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With Belfast, Kenneth Branagh shifts gears rewardingly from his Agatha Christie adaptations to a far more personal film about his childhood in Northern Ireland. Set in 1969 during the height of the conflicts between Protestants and Catholics, the feature mainly steers clear of politics to focus on family drama instead. I would guess that Branagh drew inspiration from John Boorman’s masterful 1987 film about his childhood during World War II, Hope and Glory. That is a high bar to match, and Branagh doesn’t quite reach it, but he brings off moments of humor and pathos that leave a lasting impact.
Filmed in black-and-white with a few bursts of color (more about that in a moment), the picture opens with a quiet domestic tableau that suddenly explodes in violence. Our protagonist, 9-year-old Buddy (Jude Hill), tries to fathom what is happening to disrupt his life. As far as he knows, his Protestant family has always lived side by side with Catholic neighbors, but this August morning forces him to see the world in a different way. The core family unit consists of Buddy, his older brother (Lewis McAskie), his mother (Caitriona Balfe) and his father (Jamie Dornan), who travels frequently to England for construction work. His grandmother and grandfather, superbly played by Judi Dench and Ciaran Hinds, also live nearby.
Venue: Telluride Film Festival
Release date: Friday, Nov. 12
Cast: Jamie Dornan, Caitriona Balfe, Jude Hill, Judi Dench, Ciaran Hinds
Director-screenwriter: Kenneth Branagh1 hour 37 minutes
Most of the story is told through Buddy’s eyes, and young Hill is a marvelous camera subject. Unfortunately, he also speaks in a thick Irish brogue that is not always easy for American ears to comprehend. Some of the other actors are equally difficult to understand. This is a movie that definitely would benefit from subtitles. Fortunately, though, its emotional core is always lucid: Dornan’s character wants to move his family out of Northern Ireland for their safety, but their loving ties in the community make this an extremely difficult decision.
A larger problem in the film is that it simply does not provide enough background on the Troubles in Northern Ireland. Some viewers may remember the history, but others probably need a bit of a refresher course. Branagh uses a few TV news excerpts to try to fill in the background, but they’re insufficient. Within the Protestant community, there seem to be different factions — some that advocate violence and disruption and others, like the main characters, who are hoping to retain a more placid existence.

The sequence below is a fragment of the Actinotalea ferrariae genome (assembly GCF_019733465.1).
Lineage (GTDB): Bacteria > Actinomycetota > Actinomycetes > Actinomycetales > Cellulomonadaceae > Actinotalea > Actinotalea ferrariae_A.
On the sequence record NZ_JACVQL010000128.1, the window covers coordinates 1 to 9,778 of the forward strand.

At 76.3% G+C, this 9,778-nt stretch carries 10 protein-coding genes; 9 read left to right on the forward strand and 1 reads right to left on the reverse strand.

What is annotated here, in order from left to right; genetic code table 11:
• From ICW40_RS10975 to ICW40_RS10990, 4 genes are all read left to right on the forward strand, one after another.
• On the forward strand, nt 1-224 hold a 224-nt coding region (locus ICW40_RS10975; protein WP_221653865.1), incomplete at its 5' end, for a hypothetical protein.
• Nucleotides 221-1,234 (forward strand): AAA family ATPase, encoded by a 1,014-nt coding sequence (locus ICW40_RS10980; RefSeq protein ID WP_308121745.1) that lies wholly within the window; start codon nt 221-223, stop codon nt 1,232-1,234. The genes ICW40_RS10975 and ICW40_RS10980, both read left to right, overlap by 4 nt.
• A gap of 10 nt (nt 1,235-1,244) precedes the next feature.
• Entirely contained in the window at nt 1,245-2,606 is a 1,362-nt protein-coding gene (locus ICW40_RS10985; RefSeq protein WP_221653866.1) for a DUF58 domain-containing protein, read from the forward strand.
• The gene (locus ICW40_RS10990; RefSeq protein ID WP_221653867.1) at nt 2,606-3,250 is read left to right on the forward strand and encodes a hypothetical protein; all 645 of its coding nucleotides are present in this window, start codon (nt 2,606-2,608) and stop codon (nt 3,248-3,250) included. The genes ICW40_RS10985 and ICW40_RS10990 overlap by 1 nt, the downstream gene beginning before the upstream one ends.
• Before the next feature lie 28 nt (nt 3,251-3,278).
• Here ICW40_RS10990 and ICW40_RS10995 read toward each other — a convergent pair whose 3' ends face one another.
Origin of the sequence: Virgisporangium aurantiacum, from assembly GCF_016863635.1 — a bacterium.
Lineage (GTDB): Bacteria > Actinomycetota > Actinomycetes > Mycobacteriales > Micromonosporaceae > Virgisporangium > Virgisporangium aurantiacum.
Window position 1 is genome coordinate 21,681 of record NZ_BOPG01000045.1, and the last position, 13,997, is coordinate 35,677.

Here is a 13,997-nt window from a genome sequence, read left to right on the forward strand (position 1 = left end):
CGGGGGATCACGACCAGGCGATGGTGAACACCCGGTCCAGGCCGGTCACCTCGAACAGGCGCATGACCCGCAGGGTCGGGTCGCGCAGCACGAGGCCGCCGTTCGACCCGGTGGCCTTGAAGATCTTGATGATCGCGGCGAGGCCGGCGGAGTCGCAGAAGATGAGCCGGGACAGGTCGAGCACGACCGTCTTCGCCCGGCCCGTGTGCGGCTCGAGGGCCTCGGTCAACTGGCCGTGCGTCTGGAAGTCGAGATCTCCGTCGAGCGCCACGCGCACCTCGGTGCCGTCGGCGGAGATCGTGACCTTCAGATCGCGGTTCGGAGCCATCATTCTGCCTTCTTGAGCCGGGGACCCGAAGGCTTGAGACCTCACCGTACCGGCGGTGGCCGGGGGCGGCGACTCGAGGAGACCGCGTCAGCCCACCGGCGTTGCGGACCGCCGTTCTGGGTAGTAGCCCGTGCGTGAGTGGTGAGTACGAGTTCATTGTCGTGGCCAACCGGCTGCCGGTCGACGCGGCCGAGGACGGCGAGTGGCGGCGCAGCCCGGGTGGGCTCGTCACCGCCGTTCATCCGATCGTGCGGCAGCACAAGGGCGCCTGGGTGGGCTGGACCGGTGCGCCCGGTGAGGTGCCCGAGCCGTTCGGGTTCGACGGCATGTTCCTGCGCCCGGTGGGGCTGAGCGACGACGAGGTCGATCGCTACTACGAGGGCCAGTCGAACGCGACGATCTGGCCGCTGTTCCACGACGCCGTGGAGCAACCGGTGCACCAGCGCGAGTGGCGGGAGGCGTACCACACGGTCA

Despite these flaws, the main characters are so well drawn and beautifully played that we cannot help getting caught up in their daily struggles as well as the larger decision they face about whether to abandon their home for the uncertain prospect of new horizons. Moving will mean leaving the grandparents behind, and we feel their bond with the elder couple so intensely that the pathos intensifies. Scenes between Dench and Hinds are among the most beautiful portrayals of a long-term marriage depicted onscreen. In one scene Hinds persuades his wife to dance with him, and the moment is enchanting. We also get a palpable sense of young Buddy’s attachment to his grandparents, who offer him life lessons that he never quite receives from his parents.
The period is eloquently evoked by Branagh, cinematographer Haris Zambarloukos and production designer Jim Clay. The flashes of color in this black-and-white universe arrive when the family visits the local movie theater, first to see Raquel Welch wrestle with mastodons in One Million Years B.C., and later to be enraptured by the flying car in Chitty Chitty Bang Bang. Even Dench’s character is drawn out of her seat when she watches Dick Van Dyke and family soar. The period score, mainly provided by Irish singer-songwriter Van Morrison, also helps to transport us back in time. I could have done without the repeated use of the Dimitri Tiomkin theme from High Noon (playing on television) to draw a dubious parallel to the showdown on the streets of Belfast.
Branagh’s most personal film is imperfect, but the emotion that it builds in the final section, as the family plays out a wrenching universal drama of emigration, is searing. Moments when Buddy must say farewell to his childhood girlfriend and to the grandmother whom he may never see again tear at the heart and linger in the memory.
Venue: Telluride Film Festival
Distributor: Focus Features
Production companies: Northern Ireland Screen, TKBC
Cast: Jamie Dornan, Caitriona Balfe, Jude Hill, Judi Dench, Ciaran Hinds, Lewis McAskie, Lara McDonnell, Colin Morgan
Director-screenwriter: Kenneth Branagh
Producers: Laura Berwick, Kenneth Branagh, Becca Kovacik, Tamar Thomas
Director of photography: Haris Zambarloukos
Production designer: Jim Clay
Costume designer: Charlotte Walter
Editor: Una Ni Dhonghaile
Music: Van Morrison
Casting: Lucy Bevan, Emily Brockman
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